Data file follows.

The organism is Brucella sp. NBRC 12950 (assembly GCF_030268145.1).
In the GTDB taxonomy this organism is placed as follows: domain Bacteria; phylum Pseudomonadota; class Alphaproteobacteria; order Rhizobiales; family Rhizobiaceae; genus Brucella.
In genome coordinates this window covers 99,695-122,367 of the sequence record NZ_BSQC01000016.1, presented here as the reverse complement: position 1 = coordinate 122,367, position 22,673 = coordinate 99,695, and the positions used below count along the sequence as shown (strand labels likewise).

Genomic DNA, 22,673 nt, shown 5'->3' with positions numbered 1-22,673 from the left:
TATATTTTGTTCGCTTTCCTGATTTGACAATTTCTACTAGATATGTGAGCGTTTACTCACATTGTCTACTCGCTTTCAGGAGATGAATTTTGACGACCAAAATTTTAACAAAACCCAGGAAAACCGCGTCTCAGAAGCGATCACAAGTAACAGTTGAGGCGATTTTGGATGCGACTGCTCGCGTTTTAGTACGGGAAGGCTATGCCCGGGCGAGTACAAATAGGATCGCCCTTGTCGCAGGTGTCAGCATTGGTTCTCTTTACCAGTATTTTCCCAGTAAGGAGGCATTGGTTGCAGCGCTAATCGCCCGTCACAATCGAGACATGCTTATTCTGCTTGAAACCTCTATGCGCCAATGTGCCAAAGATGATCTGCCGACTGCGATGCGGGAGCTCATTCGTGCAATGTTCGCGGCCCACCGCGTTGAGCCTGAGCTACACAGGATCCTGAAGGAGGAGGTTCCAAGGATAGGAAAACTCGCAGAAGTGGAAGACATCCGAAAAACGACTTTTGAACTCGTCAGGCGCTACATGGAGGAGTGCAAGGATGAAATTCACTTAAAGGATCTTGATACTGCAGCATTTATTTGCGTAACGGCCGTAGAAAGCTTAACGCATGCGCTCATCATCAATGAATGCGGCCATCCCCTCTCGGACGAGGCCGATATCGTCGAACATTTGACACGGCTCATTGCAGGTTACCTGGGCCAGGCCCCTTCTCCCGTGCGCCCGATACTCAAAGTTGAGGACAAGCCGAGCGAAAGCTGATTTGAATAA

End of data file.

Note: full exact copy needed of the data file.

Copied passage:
The organism is Brucella sp. NBRC 12950 (assembly GCF_030268145.1).
In the GTDB taxonomy this organism is placed as follows: domain Bacteria; phylum Pseudomonadota; class Alphaproteobacteria; order Rhizobiales; family Rhizobiaceae; genus Brucella.
In genome coordinates this window covers 99,695-122,367 of the sequence record NZ_BSQC01000016.1, presented here as the reverse complement: position 1 = coordinate 122,367, position 22,673 = coordinate 99,695, and the positions used below count along the sequence as shown (strand labels likewise).

Genomic DNA, 22,673 nt, shown 5'->3' with positions numbered 1-22,673 from the left:
TATATTTTGTTCGCTTTCCTGATTTGACAATTTCTACTAGATATGTGAGCGTTTACTCACATTGTCTACTCGCTTTCAGGAGATGAATTTTGACGACCAAAATTTTAACAAAACCCAGGAAAACCGCGTCTCAGAAGCGATCACAAGTAACAGTTGAGGCGATTTTGGATGCGACTGCTCGCGTTTTAGTACGGGAAGGCTATGCCCGGGCGAGTACAAATAGGATCGCCCTTGTCGCAGGTGTCAGCATTGGTTCTCTTTACCAGTATTTTCCCAGTAAGGAGGCATTGGTTGCAGCGCTAATCGCCCGTCACAATCGAGACATGCTTATTCTGCTTGAAACCTCTATGCGCCAATGTGCCAAAGATGATCTGCCGACTGCGATGCGGGAGCTCATTCGTGCAATGTTCGCGGCCCACCGCGTTGAGCCTGAGCTACACAGGATCCTGAAGGAGGAGGTTCCAAGGATAGGAAAACTCGCAGAAGTGGAAGACATCCGAAAAACGACTTTTGAACTCGTCAGGCGCTACATGGAGGAGTGCAAGGATGAAATTCACTTAAAGGATCTTGATACTGCAGCATTTATTTGCGTAACGGCCGTAGAAAGCTTAACGCATGCGCTCATCATCAATGAATGCGGCCATCCCCTCTCGGACGAGGCCGATATCGTCGAACATTTGACACGGCTCATTGCAGGTTACCTGGGCCAGGCCCCTTCTCCCGTGCGCCCGATACTCAAAGTTGAGGACAAGCCGAGCGAAAGCTGATTTGAATAA